Shimon Edelman (Cornell University, Ithaca, NY, USA)

Fundamental computational constraints on the time course of perception, action, and consciousness

Begin: Mon, Aug 20, 2018 16:00

BCCN Berlin
Lecture Hall
Philippstr. 13, Haus 6
10115 Berlin

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Abstract

A cognitive system faced with contingent events that cause rapid changes in sensory data may
(i) incrementally incorporate new data into the ongoing perceptual and motor processing; or
(ii) restart processing on each new event; or (iii) sample the data and hold onto the sample until
its processing is complete, while disregarding any contingent changes. We offer a set of computational
first-principles arguments for a hypothesis, according to which any system that
contends with certain classes of perception and behavioral control tasks must include the
sample-and-hold option (possibly alongside the other two, which may be useful in other tasks).
This hypothesis has implications for understanding the dynamics of perception and action. In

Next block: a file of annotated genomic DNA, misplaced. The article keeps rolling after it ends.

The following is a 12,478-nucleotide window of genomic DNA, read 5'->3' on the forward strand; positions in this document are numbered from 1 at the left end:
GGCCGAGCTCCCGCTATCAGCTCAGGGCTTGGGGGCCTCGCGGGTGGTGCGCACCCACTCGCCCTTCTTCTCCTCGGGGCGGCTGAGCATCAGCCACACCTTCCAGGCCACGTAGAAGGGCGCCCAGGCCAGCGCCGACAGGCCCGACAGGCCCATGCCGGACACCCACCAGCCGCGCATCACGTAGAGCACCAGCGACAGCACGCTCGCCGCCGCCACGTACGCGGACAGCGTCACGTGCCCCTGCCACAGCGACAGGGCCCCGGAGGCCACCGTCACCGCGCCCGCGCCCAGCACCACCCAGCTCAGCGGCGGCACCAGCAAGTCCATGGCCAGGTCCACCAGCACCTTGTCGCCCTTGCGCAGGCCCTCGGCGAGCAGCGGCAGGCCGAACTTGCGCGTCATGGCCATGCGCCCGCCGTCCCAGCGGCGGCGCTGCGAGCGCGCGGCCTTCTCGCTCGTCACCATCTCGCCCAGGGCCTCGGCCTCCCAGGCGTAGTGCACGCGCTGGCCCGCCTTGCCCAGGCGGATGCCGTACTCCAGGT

particular, a sample-and-hold channel necessarily processes sensory data on some kind of
cycle (which does not imply precise periodicity). Further, being prepared to face the world
at all times requires that the sampling that initiates each cycle be triggered by every significant
action on part of the agent itself, such as saccades. We survey a range of evidence for the
sample-and-hold functionality, touching upon diverse phenomena such as attentional blink
and backward masking, the yoking of olfaction to respiration, thalamocortical interactions,
and metastable brain dynamics in perception and consciousness.

Joint work with Roy Moyal.

Organized by

John-Dylan Haynes

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